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The Baalsbrugger mill is mentioned for the first time in 1106 in old writings of the abbey Klosterrade, today Rolduc. The site for this monastery had been carefully chosen two years earlier by its founder, Ailbertus van Antoing. The area had numerous wells with clean water, there was fertile soil and a lot of forest, necessary as building and fire material. At the foot of the hill, on the bank of the Wurm, a water mill was soon built. A few centuries later the mill was not doing so well. It fell into ruin and in the 17th century the abbot of the monastery decided to build a new mill. This is the Baalsbrugger mill of today.
The mill provided income for the clergy of Klosterrade. The count of Rode Castle helped them with this. He forced the farmers of the area to grind their grain in the new mill on the Wurm. In return, the owners of the mill received 10 percent of the grain that the farmers had ground. Therefore, such mills were also called 'Bannmühle' or 'Zwangsmühle'.
Water power was an important source of energy during this period. In the Baalsbrugger mill, water power was used to grind grain and press oil from seeds. Originally, the mill had three water wheels. In 1917 these were replaced by a water turbine, at that time a new technique to be able to generate energy with the help of water power. Today, the mill is listed as a historical monument. In order to make it a functioning water mill again, a water wheel is being installed in place of the turbine. Due to the difference in altitude, the reservoir in the Wurm becomes an obstacle for fish. For this reason, the water board is creating a so-called fish ladder.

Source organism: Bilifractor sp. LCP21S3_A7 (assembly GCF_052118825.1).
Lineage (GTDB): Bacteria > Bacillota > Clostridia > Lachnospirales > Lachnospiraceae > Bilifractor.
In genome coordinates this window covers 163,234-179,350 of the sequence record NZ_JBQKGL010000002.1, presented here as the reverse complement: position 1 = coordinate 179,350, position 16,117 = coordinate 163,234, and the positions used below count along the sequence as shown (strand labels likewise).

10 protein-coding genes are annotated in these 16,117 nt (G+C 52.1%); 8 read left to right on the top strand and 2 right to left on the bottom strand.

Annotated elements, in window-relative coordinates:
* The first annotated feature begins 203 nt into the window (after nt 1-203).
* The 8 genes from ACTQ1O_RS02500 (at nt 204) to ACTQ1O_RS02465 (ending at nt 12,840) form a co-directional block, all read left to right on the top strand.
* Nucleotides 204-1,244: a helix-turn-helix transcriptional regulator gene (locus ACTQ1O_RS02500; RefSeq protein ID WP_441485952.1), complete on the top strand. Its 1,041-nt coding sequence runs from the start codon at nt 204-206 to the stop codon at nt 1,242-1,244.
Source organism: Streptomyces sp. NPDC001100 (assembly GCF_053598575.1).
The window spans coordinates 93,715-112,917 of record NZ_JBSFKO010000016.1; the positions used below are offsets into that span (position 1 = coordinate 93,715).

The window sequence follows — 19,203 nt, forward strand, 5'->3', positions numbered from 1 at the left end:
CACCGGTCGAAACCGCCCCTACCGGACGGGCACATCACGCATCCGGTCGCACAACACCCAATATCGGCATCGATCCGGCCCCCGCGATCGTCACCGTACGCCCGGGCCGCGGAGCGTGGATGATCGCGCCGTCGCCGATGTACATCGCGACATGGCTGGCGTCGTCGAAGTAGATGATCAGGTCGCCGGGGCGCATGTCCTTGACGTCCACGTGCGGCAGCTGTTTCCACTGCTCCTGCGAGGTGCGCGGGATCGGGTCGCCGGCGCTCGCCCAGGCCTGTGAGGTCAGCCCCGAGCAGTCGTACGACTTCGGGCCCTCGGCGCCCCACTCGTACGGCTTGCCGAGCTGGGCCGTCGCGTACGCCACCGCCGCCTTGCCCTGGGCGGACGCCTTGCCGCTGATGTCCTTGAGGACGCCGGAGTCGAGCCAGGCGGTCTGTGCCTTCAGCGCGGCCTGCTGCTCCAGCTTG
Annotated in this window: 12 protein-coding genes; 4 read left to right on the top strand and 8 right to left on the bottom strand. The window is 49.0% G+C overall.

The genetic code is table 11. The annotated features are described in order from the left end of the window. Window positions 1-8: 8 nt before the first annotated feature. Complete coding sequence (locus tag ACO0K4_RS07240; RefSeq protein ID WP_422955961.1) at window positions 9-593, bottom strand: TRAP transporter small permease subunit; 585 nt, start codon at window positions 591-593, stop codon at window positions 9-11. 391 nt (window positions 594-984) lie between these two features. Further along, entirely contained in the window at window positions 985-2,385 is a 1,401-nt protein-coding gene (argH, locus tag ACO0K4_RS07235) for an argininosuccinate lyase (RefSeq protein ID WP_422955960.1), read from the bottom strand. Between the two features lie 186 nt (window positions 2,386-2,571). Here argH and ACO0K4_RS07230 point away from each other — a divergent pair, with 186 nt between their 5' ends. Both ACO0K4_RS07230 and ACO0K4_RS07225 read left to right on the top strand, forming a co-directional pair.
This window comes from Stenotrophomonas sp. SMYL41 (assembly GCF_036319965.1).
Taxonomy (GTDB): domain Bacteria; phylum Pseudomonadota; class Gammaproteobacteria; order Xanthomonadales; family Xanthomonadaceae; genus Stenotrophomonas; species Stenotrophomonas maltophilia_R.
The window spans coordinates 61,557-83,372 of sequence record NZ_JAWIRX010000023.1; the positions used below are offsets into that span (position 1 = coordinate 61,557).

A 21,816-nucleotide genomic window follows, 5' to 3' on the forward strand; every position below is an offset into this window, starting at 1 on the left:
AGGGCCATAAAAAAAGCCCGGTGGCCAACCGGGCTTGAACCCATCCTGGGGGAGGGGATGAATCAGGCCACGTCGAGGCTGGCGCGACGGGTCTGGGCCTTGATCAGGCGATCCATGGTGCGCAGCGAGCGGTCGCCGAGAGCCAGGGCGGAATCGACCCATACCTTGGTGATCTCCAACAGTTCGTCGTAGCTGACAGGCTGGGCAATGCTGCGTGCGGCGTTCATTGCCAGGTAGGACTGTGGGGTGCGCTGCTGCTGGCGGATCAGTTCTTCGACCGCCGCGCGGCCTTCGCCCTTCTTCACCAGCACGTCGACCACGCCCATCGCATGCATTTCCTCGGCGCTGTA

The Watermill Foundation was established in 2003 with the aim of breathing new life into the Baalsbrugger Mill and its surroundings. In the meantime, the mill building has been restored and opened to the public on certain days. In the mill, grain is ground and green electricity is generated. Visitors will be allowed to experience how water power can be used to generate energy. Volunteer millers will operate the grinding mill and perhaps in the future people will be able to eat and drink there or even spend the night. Presentations and events will tell visitors more about the mill, the Wurm Valley and the beautiful surroundings of the Historic Triangle.
The good German-Dutch cooperation becomes visible here. Visitors can reach the mill via a footbridge from a parking area for bicycles set up on the German bank of the Wurm. Cars can park on the Merksteinstraat. The opening hours of the Baalsbrugger Mill can be found on the website.